In the News...
Eco-devo money finally makes it into Colorado budget
The Denver Business Journal
April 18, 2012
By: Ed Sealover
It turns out the third time was the charm for efforts to add $5.7 million in economic-development incentives to the Colorado state budget on Wednesday.
Senate Democrats voted to include the money, as well as $300,000 in additional funding for the state’s Small Business Development Centers (SBDC) program, in the $19 billion budget for the fiscal year beginning on July 1.
The House must agree with the changes, but a sponsor of Wednesday’s budget amendment said she’s been told by Joint Budget Committee (JBC) members that they can find a way to fund the request from Gov. John Hickenlooper’s office.
The successful inclusion of the funding came after the House rejected a similar move twice during its budget debate last week.
“This is the biggest amendment for jobs we could have,” said Sen. Evie Hudak, D-Westminster, who sponsored the amendment with Sen. Cheri Jahn, D-Wheat Ridge.
Hickenlooper announced when he introduced his budget proposal in November that he wanted to put an extra $6 million to economic-development incentives to help the state attract and retain jobs as the economic downturn was beginning to ease.
But JBC members, who write the budget, did not include the money originally because several said it did not rise to the same level of importance as restoring education funding cuts or increasing funding to tourism marketing.
Wednesday’s amendment would take $6 million that was scheduled to fund the development of new science and social studies assessment tests and transfer $5.7 million to the strategic fund of the Colorado Office of Economic Development and International Trade .
That fund, which already was set to get $1 million in funding next year, awards performance-based incentives to companies looking to expand in or relocate to Colorado.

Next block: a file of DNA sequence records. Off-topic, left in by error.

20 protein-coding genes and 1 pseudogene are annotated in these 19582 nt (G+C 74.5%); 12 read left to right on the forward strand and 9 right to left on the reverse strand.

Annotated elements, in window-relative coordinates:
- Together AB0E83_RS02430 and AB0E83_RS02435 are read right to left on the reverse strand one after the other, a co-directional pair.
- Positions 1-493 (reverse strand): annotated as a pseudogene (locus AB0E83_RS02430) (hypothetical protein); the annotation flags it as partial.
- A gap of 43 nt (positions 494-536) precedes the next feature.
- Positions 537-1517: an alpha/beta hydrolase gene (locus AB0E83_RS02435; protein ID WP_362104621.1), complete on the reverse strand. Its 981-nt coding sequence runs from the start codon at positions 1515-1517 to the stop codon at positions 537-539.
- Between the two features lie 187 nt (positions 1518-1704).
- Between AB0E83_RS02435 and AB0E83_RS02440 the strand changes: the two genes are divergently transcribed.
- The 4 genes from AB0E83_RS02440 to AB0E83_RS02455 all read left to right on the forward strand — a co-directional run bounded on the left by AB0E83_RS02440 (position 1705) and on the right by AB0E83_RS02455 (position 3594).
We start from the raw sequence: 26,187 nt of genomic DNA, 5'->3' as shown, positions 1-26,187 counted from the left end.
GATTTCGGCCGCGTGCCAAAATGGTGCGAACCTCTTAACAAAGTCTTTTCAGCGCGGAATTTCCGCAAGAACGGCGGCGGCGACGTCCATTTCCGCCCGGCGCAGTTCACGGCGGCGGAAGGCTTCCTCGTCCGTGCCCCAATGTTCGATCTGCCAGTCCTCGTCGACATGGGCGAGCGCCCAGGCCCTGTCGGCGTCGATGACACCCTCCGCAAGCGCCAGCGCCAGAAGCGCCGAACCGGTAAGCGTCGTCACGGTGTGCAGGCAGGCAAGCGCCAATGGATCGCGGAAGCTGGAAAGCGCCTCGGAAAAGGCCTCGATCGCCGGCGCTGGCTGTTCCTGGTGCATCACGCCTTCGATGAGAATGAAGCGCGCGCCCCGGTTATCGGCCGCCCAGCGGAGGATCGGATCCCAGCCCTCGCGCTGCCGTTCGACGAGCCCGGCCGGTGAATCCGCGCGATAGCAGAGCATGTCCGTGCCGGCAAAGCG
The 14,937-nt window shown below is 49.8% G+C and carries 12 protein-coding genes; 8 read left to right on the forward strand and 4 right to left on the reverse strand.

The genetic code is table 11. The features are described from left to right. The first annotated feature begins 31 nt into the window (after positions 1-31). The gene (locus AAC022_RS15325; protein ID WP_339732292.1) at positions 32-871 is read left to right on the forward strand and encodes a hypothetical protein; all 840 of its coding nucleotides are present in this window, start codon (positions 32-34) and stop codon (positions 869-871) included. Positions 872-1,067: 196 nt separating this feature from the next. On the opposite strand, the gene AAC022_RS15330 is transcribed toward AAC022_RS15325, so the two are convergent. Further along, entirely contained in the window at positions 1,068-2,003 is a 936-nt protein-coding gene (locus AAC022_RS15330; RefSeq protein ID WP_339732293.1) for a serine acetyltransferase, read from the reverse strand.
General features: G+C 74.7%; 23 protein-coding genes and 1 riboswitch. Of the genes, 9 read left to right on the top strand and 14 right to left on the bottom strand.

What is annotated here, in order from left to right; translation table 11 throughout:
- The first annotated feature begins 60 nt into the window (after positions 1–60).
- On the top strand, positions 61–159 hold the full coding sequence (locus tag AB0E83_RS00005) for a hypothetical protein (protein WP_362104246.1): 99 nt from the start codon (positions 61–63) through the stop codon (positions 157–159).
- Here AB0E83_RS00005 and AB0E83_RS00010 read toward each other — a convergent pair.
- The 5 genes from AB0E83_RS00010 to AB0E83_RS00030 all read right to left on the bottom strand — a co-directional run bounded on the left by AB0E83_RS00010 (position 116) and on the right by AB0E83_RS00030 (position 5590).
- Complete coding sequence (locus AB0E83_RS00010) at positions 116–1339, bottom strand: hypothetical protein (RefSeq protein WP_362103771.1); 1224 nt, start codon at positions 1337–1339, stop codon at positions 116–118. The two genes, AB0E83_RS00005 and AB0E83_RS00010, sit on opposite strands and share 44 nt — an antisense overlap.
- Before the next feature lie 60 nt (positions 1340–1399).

Jahn noted that the fund has helped Arrow Electronics, Sisters of Charity of Leavenworth Health System and TriZetto Group all decide to relocate their headquarters to Colorado in the past six months.
In addition, $300,000 would be split among the state’s 14 SBDCs, which give help and advice to start-up and growing businesses. Sen. Linda Newell, D-Littleton, argued that program has a proven track record for creating jobs.
But Sen. Keith King, R-Colorado Springs, argued that the development for the tests is an important step in Colorado’s educational reform. In addition to slowing the creation of science and social studies assessment tests, the transfer of funds also would delay the refreshing of assessment tests for special-education students, leaving the current tests out of date.
Jahn told senators, however, that one JBC member from each party has assured her that they could find the money elsewhere in the budget as well. And the amendment then passed in what appeared to be a largely party-line voice vote, with Democrats supporting it and Republicans opposing it.
The Senate is expected to give final approval to the budget bill, House Bill 1335, on Wednesday. It will then be up to JBC members to come back with a plan upon which both chambers agree – a plan that is very likely to include the $6 million in economic-development money